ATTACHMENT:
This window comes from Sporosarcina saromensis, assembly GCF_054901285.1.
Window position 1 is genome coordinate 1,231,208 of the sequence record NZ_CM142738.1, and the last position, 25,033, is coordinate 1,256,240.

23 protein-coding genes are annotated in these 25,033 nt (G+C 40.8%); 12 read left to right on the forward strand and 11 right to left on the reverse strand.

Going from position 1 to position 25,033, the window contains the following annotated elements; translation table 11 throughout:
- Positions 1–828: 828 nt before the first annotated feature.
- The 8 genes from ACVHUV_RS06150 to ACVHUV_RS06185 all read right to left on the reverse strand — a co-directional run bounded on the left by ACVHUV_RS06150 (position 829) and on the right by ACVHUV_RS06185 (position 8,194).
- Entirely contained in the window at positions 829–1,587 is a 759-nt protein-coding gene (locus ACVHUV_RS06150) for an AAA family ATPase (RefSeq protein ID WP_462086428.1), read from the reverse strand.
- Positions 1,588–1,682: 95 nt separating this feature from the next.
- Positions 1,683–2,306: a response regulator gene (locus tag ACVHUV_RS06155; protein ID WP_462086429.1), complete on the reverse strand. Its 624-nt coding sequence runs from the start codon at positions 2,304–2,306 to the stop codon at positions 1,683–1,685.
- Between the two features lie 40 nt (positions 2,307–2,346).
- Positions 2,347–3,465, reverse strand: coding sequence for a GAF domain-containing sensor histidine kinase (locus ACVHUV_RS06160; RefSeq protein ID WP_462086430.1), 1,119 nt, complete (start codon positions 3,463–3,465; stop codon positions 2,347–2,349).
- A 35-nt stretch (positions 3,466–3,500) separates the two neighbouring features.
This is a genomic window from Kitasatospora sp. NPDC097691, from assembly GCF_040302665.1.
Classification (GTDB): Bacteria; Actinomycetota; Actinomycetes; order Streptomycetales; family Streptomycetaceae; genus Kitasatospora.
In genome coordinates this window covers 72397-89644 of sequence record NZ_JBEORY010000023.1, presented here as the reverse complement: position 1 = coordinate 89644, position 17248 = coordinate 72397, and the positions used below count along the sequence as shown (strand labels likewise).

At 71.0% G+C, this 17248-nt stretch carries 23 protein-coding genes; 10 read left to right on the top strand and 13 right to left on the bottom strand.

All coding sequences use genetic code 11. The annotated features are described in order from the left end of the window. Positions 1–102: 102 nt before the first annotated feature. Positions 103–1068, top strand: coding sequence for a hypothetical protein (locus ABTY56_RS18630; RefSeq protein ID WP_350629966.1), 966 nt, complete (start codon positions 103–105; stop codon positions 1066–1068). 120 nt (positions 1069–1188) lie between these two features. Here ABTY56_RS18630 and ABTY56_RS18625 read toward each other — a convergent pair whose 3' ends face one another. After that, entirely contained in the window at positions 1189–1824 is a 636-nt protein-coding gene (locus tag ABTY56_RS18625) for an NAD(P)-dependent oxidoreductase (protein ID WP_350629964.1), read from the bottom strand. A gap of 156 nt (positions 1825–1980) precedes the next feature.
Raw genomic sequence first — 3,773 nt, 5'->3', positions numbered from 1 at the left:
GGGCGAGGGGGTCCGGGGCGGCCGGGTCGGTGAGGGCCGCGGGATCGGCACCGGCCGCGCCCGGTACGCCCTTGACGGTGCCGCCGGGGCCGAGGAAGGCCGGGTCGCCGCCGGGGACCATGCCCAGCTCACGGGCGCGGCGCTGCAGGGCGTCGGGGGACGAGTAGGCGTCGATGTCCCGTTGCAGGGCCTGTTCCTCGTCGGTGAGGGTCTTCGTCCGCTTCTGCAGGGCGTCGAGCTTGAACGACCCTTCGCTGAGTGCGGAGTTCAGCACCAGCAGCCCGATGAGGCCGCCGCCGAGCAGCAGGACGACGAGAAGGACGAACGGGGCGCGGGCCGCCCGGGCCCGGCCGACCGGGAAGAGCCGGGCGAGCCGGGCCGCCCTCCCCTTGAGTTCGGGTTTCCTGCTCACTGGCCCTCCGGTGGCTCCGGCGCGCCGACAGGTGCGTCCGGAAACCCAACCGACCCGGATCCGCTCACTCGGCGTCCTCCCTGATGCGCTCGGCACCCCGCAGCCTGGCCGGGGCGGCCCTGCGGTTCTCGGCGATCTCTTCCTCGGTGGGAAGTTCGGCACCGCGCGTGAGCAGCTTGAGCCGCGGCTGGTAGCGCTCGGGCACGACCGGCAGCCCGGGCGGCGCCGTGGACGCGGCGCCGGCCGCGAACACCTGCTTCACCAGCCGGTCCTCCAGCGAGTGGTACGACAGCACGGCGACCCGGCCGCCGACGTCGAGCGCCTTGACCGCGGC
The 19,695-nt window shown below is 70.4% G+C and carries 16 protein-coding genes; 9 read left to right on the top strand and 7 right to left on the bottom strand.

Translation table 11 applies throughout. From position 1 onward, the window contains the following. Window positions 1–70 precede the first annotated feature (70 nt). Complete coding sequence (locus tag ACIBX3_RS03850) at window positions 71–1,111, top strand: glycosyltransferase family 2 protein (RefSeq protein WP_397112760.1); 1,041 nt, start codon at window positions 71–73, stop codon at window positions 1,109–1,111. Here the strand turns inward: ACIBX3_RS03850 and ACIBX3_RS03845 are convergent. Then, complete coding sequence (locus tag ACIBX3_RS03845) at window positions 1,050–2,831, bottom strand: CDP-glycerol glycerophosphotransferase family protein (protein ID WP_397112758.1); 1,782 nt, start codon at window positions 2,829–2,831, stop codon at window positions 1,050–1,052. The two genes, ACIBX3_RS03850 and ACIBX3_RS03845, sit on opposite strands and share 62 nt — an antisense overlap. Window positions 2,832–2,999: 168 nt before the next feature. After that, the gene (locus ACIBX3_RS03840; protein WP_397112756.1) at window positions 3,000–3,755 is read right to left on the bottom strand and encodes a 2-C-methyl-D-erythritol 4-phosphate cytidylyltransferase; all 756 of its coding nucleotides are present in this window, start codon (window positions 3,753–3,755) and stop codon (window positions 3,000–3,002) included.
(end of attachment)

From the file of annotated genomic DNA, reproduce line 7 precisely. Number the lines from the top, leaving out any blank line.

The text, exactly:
- Entirely contained in the window at positions 829–1,587 is a 759-nt protein-coding gene (locus ACVHUV_RS06150) for an AAA family ATPase (RefSeq protein ID WP_462086428.1), read from the reverse strand.